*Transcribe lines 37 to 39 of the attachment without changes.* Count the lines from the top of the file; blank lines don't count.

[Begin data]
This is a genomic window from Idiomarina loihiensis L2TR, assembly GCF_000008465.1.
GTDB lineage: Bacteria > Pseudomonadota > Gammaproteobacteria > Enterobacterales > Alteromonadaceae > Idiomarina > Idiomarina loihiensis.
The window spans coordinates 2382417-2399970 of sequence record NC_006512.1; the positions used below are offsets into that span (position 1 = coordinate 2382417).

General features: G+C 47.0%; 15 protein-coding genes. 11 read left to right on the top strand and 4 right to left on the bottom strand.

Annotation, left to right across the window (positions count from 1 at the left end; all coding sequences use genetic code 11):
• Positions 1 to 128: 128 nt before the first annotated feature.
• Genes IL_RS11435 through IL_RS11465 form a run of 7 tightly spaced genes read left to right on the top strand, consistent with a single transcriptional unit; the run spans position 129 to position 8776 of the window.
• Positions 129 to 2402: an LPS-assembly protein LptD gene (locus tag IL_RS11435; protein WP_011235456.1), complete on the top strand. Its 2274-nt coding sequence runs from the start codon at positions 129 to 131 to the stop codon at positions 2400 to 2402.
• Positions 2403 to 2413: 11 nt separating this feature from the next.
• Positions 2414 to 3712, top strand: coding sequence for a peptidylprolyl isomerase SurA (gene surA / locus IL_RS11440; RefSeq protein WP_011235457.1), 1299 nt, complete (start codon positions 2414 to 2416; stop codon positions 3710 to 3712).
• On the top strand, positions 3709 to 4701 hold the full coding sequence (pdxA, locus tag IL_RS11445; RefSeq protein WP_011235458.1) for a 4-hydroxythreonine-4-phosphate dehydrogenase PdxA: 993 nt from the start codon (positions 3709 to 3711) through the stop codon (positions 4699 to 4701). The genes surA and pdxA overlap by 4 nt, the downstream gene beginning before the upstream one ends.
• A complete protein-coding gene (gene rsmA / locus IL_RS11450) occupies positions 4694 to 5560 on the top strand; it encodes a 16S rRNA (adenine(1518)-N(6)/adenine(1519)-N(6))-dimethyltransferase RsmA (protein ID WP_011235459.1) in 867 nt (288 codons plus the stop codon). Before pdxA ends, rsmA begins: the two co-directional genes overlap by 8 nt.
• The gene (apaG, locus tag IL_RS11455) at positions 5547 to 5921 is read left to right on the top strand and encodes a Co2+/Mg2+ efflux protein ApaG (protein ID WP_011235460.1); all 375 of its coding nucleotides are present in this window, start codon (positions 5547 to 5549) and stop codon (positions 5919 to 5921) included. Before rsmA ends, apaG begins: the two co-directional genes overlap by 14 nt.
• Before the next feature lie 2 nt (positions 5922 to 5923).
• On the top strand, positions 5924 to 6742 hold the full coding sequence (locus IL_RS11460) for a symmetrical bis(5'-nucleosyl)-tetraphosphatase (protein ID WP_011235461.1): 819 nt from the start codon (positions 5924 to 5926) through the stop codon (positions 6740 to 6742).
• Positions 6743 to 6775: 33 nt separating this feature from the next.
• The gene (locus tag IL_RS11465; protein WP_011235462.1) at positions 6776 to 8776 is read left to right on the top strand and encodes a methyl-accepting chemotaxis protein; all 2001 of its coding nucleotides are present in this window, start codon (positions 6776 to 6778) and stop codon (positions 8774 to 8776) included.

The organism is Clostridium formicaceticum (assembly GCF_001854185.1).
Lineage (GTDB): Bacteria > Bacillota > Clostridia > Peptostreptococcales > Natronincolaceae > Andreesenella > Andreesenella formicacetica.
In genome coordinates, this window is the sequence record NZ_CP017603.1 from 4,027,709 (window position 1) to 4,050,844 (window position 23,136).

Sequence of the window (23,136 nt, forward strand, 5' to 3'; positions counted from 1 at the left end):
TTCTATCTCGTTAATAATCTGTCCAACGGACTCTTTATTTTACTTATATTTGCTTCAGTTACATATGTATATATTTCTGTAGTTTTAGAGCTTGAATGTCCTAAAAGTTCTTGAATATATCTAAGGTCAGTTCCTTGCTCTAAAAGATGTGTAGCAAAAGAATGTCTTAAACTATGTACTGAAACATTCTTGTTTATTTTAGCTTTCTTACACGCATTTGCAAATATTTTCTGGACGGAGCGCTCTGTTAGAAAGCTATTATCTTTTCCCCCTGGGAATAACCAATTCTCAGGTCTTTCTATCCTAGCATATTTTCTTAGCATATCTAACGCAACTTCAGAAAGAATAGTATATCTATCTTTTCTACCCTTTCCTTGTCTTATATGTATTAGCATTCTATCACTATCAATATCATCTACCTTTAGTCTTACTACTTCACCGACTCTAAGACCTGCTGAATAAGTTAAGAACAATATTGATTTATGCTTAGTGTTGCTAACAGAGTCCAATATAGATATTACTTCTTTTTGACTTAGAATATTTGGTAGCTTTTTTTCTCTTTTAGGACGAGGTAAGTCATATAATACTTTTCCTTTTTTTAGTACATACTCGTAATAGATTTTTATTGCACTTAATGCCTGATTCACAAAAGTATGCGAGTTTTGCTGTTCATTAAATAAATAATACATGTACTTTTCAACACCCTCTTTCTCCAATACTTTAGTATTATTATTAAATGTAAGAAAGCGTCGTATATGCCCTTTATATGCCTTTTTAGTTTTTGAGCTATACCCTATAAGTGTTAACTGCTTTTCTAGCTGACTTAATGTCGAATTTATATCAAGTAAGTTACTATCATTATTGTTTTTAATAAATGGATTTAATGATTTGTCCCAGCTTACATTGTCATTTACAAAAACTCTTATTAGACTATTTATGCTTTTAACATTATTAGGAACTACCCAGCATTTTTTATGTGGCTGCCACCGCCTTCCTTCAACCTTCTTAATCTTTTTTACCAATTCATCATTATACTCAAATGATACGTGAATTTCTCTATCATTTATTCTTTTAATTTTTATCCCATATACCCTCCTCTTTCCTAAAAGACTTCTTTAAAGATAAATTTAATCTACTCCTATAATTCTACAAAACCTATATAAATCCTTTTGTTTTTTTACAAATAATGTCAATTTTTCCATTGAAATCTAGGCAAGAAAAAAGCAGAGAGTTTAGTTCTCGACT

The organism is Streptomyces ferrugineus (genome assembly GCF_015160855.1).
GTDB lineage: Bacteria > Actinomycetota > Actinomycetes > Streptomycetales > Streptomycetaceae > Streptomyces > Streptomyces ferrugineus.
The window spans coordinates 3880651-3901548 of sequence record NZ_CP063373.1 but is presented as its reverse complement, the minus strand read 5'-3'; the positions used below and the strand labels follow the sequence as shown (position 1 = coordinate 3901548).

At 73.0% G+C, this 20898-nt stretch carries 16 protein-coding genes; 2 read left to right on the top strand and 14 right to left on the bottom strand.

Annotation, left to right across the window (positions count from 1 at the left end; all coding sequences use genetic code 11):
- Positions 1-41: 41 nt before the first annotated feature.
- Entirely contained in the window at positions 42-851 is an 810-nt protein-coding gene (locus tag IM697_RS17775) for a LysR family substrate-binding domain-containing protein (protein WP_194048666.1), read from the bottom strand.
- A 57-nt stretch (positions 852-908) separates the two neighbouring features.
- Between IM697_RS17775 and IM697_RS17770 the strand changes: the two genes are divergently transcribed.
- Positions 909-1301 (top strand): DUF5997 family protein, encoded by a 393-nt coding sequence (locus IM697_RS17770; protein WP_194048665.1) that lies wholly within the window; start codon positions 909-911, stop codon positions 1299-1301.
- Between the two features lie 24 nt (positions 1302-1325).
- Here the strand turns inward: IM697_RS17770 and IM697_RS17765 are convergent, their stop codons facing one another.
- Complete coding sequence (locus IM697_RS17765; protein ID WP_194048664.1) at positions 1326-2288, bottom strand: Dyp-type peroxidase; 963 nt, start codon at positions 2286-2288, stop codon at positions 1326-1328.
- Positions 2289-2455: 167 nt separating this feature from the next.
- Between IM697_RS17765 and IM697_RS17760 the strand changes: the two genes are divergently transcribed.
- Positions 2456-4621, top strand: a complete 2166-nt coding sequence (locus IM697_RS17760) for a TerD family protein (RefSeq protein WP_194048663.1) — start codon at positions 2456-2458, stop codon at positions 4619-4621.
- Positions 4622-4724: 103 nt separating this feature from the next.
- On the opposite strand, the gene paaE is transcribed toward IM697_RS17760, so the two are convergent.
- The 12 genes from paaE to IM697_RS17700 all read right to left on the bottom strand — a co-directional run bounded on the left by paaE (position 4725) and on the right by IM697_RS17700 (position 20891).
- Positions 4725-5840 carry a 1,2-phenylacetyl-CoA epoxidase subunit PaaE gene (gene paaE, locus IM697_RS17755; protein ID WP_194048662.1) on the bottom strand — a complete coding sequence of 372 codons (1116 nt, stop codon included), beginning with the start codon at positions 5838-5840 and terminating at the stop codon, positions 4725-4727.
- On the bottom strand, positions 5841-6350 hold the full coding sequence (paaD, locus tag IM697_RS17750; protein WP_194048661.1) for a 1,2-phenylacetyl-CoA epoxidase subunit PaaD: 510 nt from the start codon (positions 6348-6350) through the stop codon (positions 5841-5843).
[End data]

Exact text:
- Between IM697_RS17765 and IM697_RS17760 the strand changes: the two genes are divergently transcribed.
- Positions 2456-4621, top strand: a complete 2166-nt coding sequence (locus IM697_RS17760) for a TerD family protein (RefSeq protein WP_194048663.1) — start codon at positions 2456-2458, stop codon at positions 4619-4621.
- Positions 4622-4724: 103 nt separating this feature from the next.